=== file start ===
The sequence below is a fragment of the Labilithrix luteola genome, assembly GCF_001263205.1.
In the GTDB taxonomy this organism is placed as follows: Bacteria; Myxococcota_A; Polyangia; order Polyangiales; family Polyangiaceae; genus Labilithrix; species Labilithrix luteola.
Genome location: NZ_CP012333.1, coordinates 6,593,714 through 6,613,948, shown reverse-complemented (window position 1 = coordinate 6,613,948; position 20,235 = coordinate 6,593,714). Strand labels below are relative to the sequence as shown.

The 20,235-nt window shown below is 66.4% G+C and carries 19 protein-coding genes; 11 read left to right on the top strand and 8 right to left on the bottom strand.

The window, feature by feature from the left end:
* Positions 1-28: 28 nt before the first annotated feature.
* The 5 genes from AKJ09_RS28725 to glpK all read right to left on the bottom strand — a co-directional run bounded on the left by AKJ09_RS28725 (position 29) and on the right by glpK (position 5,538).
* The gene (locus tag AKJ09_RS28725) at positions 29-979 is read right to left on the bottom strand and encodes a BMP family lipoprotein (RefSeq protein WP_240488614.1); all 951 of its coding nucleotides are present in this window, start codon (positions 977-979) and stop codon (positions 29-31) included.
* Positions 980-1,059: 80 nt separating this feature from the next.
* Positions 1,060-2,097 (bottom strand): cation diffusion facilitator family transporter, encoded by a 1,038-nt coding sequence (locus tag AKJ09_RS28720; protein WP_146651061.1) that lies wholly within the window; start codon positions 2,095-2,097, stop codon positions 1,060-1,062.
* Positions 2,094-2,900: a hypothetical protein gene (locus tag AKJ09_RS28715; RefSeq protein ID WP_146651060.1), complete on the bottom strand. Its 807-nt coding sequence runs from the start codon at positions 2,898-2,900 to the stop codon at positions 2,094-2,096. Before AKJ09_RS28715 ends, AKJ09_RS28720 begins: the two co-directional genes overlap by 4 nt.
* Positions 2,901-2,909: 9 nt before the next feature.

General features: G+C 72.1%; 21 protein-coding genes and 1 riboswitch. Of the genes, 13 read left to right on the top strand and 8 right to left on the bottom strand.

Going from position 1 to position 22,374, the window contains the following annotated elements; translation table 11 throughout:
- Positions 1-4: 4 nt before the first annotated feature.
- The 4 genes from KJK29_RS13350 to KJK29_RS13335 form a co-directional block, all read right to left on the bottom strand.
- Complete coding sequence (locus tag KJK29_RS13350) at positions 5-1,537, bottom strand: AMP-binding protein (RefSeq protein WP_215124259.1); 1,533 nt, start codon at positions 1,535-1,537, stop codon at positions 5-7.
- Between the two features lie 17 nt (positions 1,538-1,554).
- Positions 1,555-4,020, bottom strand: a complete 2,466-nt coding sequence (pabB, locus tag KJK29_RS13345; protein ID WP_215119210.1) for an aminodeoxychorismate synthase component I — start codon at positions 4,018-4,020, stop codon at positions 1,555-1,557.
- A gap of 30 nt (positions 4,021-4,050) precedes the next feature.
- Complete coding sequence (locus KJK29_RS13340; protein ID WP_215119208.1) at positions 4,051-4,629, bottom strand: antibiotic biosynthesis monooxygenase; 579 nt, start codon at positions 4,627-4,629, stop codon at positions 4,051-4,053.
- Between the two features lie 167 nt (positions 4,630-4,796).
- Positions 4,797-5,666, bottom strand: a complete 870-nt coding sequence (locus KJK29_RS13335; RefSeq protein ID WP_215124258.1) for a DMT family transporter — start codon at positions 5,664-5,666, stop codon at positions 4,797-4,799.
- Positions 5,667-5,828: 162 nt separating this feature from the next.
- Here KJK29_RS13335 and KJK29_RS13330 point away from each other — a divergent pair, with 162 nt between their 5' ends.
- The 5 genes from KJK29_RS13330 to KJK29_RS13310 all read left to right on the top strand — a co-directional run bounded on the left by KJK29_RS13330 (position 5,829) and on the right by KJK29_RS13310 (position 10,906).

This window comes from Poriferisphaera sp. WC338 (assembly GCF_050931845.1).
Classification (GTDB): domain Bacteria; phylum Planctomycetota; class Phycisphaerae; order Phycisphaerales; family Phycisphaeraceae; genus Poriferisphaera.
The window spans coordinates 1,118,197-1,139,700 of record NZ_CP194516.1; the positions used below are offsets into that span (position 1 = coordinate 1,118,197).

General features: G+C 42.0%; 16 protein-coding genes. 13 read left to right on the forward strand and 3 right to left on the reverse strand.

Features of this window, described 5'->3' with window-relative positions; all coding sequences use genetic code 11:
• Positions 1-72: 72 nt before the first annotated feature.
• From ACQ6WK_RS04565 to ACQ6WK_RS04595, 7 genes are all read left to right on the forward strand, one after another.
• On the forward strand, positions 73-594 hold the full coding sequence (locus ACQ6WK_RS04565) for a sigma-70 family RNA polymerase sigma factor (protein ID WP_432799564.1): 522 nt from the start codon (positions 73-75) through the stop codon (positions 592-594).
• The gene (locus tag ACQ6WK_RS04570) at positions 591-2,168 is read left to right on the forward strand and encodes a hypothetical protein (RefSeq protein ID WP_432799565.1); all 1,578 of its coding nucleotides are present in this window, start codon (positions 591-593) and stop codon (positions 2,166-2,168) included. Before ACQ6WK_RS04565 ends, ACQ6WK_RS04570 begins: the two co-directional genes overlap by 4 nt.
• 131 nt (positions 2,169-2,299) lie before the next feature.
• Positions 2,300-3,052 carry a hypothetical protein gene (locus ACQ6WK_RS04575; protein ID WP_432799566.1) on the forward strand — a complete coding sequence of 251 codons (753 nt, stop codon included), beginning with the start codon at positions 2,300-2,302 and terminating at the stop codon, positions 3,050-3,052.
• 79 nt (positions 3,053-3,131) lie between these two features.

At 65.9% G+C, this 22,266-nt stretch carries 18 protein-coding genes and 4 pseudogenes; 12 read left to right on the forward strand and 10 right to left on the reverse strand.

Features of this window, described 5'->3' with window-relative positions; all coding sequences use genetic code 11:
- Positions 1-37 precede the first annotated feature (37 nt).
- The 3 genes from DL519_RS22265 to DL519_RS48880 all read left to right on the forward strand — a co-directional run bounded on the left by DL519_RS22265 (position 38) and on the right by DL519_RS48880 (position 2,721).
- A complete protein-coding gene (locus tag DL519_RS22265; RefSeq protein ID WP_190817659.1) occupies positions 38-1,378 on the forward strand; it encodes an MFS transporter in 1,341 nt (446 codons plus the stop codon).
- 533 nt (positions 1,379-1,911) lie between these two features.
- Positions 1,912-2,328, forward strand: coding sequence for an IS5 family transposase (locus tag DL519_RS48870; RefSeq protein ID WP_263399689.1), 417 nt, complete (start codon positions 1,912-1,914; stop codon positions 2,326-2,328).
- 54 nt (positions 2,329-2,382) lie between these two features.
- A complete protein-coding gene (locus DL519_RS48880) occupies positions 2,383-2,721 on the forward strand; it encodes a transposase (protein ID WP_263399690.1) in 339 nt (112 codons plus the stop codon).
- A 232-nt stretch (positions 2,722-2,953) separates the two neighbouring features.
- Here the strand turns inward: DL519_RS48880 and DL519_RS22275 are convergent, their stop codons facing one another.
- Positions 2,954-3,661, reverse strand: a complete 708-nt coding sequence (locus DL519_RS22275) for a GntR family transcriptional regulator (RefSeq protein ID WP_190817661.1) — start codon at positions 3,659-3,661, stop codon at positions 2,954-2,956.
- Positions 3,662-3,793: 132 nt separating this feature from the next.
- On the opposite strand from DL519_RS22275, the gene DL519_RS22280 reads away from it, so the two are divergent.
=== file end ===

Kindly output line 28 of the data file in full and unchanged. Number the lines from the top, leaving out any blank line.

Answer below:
Classification (GTDB): domain Bacteria; phylum Planctomycetota; class Phycisphaerae; order Phycisphaerales; family Phycisphaeraceae; genus Poriferisphaera.